DTS’s production supervisor Jeff Levison was responsible for providing Ludwig all the various additional audio and graphic elements that composed this DVD-A title. “I had gone to Patrick Beard at Animated Designs and had him prepare all of the artwork for the menu screens and the lyric pages,” Levison comments. “As for the audio elements of Toy Matinee, there are two zones on the disc. Think of it as two folders on a computer disc. One folder is the audio zone and one is the video zone. All the DVD-Audio assets live in one folder and all the DVD-Video elements live in another. The DVD-Audio players can play the contents of the audio zone and play the contents of the video zone, whereas the video player can only play the video zone, which includes the 2.0 mix as well. On this project, we put a 5.1 MLP in the audio zone, and the DTS 5.1 and 2.0 in the video zone. For the video zone elements, its had to be upsampled to 48 kHz.”
Once the audio elements had been recalled and prepared by Ludwig, and after all the graphics had been assembled, it was time for the actual scripting of the DVD-A itself. That task fell to Gateway’s Brian Lee. “We first wanted to save some room on the disc by using MLP encoding,” Lee notes. “We had to hand-script the user interface by manually piecing in all the stills, buttons, video assets, and menu designs. DTS wanted this to be a hybrid disc, with both a DVD-V and DVD-A portion so it would play on any player.”
The script language, literally thousands of lines, had to be written in by Lee to make the disc work. “We would do it in sections because, if you make one mistake, the disc won’t format,” he continues. “We would try to get the DVD-A section working perfectly, then add the code in for the DVD-V portion, then from that point we would format the whole thing.” Lee states they would then QC the project by burning a test DVD-A disc in order to make sure all the elements worked. “We found that different players have different bugs based on the way you program the DVD-A,” he says. “We had to find different ways of doing things, within the specs, to help get around these player bugs. Even though this was due to the fact that this was an early disc, it’s still the same way now with the bugs. It’s not easy.” Jeff Levison would also assist in the vital QC’ing aspect of the project: “Bob would ship me a reference burn, and I would send it over to Intellikey, who would do functionality tests on a number of players, checking for such things as navigation problems. They would then send me a report, and I will report back to Bob about what we found. He could then go back and make some adjustments if needed.” Levison notes that, at that point, Gateway would then send him a DLT with the finished project on it. He would then send that final copy to the replicator, who would make a DTS data sample, which is a pressed copy of the glass master. “I would then send that back to Intellikey, and they will run it through their entire test matrix on every machine they can,” Levison continues. “Then it will either be okay, or there will be fixes. We will go through that loop as many times as we need in order to make it a final product. There is a lot to it.”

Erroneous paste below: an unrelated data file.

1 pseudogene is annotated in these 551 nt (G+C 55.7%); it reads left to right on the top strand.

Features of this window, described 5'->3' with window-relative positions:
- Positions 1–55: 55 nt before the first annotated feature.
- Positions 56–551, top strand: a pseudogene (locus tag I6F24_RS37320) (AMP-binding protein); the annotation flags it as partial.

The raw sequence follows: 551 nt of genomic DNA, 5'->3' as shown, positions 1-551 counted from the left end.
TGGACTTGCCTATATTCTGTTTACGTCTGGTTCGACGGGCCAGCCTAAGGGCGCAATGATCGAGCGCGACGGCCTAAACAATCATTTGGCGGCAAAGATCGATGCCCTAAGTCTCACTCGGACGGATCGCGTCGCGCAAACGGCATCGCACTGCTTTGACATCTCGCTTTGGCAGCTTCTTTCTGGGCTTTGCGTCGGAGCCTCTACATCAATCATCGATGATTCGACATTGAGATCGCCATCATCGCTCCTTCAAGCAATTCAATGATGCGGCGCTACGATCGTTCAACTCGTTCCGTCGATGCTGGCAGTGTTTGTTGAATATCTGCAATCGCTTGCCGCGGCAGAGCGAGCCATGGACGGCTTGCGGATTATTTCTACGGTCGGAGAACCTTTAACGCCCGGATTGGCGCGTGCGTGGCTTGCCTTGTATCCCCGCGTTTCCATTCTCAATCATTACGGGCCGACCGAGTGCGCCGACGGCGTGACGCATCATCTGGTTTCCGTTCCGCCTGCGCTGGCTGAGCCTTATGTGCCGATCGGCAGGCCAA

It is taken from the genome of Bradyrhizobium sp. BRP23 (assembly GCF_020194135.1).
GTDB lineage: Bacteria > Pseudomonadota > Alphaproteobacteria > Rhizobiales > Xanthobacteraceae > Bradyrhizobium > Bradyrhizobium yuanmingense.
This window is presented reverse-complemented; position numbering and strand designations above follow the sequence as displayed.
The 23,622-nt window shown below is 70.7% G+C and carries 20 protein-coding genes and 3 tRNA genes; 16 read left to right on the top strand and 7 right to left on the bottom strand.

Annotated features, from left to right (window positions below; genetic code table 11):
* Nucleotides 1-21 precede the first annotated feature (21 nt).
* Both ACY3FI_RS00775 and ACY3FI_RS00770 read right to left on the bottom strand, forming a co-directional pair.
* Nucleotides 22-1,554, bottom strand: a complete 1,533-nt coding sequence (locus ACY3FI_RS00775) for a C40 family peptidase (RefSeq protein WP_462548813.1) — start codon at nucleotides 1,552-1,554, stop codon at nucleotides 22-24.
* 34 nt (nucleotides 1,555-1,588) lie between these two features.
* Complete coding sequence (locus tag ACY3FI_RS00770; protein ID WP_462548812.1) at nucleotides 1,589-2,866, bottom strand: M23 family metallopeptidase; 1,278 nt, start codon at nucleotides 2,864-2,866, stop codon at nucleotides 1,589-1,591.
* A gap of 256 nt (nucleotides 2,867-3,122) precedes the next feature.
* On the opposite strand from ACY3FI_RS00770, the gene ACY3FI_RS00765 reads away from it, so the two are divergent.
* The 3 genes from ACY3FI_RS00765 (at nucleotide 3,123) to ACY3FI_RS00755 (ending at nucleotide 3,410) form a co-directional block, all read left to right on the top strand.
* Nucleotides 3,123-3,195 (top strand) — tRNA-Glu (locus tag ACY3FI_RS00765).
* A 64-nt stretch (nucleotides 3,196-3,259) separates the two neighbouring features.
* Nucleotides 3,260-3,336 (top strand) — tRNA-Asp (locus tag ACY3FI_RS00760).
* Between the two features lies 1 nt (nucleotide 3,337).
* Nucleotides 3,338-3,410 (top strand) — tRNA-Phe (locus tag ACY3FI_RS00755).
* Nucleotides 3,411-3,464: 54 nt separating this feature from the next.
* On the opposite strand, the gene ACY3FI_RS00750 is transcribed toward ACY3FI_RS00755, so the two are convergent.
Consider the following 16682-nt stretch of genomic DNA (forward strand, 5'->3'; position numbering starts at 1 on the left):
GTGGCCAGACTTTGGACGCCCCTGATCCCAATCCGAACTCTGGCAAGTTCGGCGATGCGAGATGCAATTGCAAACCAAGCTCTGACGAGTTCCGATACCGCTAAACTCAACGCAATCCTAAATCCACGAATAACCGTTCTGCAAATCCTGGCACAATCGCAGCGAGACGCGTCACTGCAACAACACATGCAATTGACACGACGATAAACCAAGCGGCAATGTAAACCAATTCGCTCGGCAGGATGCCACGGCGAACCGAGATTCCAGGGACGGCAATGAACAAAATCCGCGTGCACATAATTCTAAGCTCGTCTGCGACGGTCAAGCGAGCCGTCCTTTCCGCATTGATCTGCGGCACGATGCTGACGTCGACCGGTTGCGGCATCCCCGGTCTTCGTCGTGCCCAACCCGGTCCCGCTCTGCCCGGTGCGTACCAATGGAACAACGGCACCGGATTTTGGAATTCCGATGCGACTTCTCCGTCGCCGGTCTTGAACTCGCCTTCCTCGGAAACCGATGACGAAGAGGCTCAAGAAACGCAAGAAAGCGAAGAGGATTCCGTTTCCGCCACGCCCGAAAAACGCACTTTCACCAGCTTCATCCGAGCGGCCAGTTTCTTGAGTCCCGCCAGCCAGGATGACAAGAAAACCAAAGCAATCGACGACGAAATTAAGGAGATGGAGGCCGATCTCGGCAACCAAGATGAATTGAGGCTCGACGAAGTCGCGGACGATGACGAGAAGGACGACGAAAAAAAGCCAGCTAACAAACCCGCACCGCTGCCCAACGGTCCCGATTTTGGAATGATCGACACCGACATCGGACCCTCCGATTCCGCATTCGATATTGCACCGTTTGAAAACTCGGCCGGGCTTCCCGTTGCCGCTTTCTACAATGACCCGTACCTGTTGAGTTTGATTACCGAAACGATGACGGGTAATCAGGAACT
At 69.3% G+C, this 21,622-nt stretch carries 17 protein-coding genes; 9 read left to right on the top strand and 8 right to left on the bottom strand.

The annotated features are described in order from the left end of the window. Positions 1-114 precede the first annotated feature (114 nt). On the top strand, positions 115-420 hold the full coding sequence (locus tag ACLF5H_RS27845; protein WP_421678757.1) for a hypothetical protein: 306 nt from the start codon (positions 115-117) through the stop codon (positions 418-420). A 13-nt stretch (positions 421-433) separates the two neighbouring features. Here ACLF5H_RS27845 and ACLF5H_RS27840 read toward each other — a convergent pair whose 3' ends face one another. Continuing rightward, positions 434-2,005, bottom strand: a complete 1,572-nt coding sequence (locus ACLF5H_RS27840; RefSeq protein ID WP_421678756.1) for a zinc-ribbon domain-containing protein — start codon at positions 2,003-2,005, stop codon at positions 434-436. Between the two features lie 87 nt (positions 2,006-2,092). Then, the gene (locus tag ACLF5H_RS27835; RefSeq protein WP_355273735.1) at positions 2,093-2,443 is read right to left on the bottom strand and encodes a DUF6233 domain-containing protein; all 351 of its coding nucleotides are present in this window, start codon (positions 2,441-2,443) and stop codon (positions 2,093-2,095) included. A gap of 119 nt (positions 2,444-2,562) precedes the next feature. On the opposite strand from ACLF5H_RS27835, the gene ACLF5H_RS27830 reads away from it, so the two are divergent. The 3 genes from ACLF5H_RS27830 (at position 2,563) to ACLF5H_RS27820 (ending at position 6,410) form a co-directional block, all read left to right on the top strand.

As you can see, the making of a DVD-A multichannel title is quite complex. David DelGrosso, DTS Entertainment’s vice president of marketing, comments on the company’s plans to work with the new format: “DTS Entertainment is focused on our roll-out of DVD-Audio, and Toy Matinee is certainly a great project. We will have MLP 5.1, DTS 5.1, and Dolby Digital 2.0 on every disc from now on. That’s really the best of all worlds. You have the MLP for people that do have the new audio players, you have DTS 5.1 for any DVD-Video player connected to a 5.1 playback system, and you have Dolby Digital stereo that allows the disc to be played on any DVD drive anywhere in the world. It’s simply entertainment that blows away what we’ve been doing for the last 20 years.”
Right on, David!